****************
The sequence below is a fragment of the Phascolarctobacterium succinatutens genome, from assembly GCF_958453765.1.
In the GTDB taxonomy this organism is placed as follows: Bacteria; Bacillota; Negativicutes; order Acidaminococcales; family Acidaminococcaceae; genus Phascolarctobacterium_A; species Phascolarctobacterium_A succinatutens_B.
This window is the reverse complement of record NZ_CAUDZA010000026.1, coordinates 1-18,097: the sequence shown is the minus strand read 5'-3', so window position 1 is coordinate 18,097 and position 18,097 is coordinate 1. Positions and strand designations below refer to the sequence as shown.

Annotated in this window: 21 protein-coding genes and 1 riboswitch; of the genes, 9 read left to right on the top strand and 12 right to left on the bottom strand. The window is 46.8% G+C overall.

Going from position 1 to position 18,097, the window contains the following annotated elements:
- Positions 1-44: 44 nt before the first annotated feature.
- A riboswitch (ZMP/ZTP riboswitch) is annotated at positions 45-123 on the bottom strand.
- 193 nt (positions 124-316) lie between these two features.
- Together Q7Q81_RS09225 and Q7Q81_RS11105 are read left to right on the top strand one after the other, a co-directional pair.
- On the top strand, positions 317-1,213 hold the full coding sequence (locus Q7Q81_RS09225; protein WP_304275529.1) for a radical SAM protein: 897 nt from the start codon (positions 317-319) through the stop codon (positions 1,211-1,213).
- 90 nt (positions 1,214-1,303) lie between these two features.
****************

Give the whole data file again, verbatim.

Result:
The sequence below is a fragment of the Phascolarctobacterium succinatutens genome, from assembly GCF_958453765.1.
In the GTDB taxonomy this organism is placed as follows: Bacteria; Bacillota; Negativicutes; order Acidaminococcales; family Acidaminococcaceae; genus Phascolarctobacterium_A; species Phascolarctobacterium_A succinatutens_B.
This window is the reverse complement of record NZ_CAUDZA010000026.1, coordinates 1-18,097: the sequence shown is the minus strand read 5'-3', so window position 1 is coordinate 18,097 and position 18,097 is coordinate 1. Positions and strand designations below refer to the sequence as shown.

Annotated in this window: 21 protein-coding genes and 1 riboswitch; of the genes, 9 read left to right on the top strand and 12 right to left on the bottom strand. The window is 46.8% G+C overall.

Going from position 1 to position 18,097, the window contains the following annotated elements:
- Positions 1-44: 44 nt before the first annotated feature.
- A riboswitch (ZMP/ZTP riboswitch) is annotated at positions 45-123 on the bottom strand.
- 193 nt (positions 124-316) lie between these two features.
- Together Q7Q81_RS09225 and Q7Q81_RS11105 are read left to right on the top strand one after the other, a co-directional pair.
- On the top strand, positions 317-1,213 hold the full coding sequence (locus Q7Q81_RS09225; protein WP_304275529.1) for a radical SAM protein: 897 nt from the start codon (positions 317-319) through the stop codon (positions 1,211-1,213).
- 90 nt (positions 1,214-1,303) lie between these two features.